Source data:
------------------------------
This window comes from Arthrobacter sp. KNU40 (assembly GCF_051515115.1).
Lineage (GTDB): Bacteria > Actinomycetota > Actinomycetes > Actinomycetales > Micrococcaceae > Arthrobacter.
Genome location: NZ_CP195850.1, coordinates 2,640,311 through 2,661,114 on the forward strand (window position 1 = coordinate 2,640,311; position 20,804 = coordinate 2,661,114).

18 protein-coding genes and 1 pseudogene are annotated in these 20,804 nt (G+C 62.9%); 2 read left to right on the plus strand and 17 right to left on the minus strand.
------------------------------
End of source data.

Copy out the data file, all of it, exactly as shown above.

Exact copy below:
This window comes from Arthrobacter sp. KNU40 (assembly GCF_051515115.1).
Lineage (GTDB): Bacteria > Actinomycetota > Actinomycetes > Actinomycetales > Micrococcaceae > Arthrobacter.
Genome location: NZ_CP195850.1, coordinates 2,640,311 through 2,661,114 on the forward strand (window position 1 = coordinate 2,640,311; position 20,804 = coordinate 2,661,114).

18 protein-coding genes and 1 pseudogene are annotated in these 20,804 nt (G+C 62.9%); 2 read left to right on the plus strand and 17 right to left on the minus strand.